Mortgage Loan Pool Pricing Table with CPR, CDR, & Loss Severity

Before I added default and loss severity to the mega formula for the price of a mortgage pool, I produced a price/yield table. That old post was This post and Excel workbook includes the added variables. As is true with all of my spreadsheets, only the yellow cells are input cells:


 * Servicing – If servicing is retained by the seller, enter the servicing fee.
If the buyer intends to service the loans, enter zero.

* Market Yield – The discount rate used to calculate the net present value (price) of the cash flows produced by the pool of loans, based on the various assumptions.

*Days Delay (default 30 days) – Mortgage loans pay interest in arrears, meaning that the payments are typically made at the end of 30 days. Servicers will routinely pass through the payments to the mortage holder after the actual payment date, commonly due to a grace period. Depending on the sale agreement, the servicer will collect the payements and pass them on to the mortgage holder on a specific date. For example, the agreement might state that the cash payments will be sent to the buyer on the 15th of of the next month.
That delay in payments will reduce the return to the loan holder, by delaying the reinvestment of the payments. To compensate for this loss, the price is reduced the approperiate amount, depending on the discount rate (market yield). The Days Delay input would then be entered, using the example above of the 15th day of the next month, by entering 44. That is the normal 30 days plus 14 additial days (15 -1). Some MBS producers, for example, might have payment delays for as long as 75 days.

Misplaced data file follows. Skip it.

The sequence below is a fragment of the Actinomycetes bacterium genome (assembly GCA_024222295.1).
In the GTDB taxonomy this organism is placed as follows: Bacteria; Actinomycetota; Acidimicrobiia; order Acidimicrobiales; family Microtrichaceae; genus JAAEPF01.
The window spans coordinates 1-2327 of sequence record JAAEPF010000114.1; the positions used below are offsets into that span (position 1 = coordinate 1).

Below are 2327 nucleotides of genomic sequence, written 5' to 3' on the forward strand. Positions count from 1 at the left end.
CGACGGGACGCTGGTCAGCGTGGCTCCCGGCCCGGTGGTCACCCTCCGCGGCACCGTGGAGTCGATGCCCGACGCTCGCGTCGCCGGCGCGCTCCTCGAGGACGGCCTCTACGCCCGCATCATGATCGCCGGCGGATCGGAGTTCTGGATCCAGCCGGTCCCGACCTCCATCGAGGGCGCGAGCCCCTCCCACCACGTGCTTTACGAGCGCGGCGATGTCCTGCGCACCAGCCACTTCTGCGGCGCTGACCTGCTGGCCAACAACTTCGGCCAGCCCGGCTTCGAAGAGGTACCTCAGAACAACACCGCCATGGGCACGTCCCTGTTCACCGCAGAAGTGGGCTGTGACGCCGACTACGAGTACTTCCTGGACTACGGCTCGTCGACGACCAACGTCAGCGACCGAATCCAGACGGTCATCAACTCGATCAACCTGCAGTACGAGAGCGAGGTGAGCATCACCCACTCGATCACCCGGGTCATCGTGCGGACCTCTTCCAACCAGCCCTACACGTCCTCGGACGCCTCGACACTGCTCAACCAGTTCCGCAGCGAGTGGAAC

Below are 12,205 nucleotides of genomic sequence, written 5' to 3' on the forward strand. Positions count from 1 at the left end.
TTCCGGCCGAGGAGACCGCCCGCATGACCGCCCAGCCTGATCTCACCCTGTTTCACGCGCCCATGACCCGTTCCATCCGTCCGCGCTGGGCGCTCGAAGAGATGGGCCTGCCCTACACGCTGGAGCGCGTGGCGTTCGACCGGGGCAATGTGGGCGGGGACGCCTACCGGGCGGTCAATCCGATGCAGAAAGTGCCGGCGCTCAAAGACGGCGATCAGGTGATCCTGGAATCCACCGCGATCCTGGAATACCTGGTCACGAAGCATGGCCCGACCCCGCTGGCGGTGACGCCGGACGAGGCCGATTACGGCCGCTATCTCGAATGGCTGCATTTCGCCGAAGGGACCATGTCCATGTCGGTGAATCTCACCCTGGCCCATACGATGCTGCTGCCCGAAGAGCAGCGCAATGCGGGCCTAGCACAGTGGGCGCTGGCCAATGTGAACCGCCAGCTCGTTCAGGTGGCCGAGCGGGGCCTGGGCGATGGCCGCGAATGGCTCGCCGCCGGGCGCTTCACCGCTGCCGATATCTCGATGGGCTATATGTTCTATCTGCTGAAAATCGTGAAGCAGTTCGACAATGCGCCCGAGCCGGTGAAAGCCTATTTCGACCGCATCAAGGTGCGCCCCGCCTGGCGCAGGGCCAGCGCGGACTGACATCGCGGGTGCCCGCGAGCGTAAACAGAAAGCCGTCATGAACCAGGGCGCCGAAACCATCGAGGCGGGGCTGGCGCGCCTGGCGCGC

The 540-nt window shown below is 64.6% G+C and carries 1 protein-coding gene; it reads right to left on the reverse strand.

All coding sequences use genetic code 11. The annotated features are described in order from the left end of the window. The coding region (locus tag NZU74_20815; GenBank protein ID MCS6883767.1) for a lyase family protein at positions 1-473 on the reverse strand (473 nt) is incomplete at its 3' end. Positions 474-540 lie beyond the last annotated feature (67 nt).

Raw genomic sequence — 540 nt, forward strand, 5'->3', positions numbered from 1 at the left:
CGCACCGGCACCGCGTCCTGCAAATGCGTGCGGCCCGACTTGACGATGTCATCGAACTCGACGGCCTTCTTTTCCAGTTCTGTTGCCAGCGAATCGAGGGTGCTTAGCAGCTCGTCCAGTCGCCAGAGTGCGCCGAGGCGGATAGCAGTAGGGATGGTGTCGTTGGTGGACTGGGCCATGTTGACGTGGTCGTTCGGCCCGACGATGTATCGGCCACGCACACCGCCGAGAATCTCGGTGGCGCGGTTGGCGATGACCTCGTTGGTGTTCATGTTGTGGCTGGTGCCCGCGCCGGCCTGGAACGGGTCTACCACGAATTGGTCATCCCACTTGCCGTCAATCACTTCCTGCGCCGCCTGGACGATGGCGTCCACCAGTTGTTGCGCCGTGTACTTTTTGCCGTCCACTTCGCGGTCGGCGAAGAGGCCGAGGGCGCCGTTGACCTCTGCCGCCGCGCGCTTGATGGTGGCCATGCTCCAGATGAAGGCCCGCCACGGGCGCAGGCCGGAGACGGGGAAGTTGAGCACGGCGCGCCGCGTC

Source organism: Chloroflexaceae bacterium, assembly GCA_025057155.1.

The average life is important, because although prices will vary with the same market yield, the average time you will get that yield could make a big difference. For example, take the top row of the table with an 8.00% market yield. The price ranges between 92.842 and 84.317 for the same 8.00% yield. The average life at 92.842 (using the assumptions provided) is 3.88 years and 6.72 years for a price of 84.317, using another set of assumptions.


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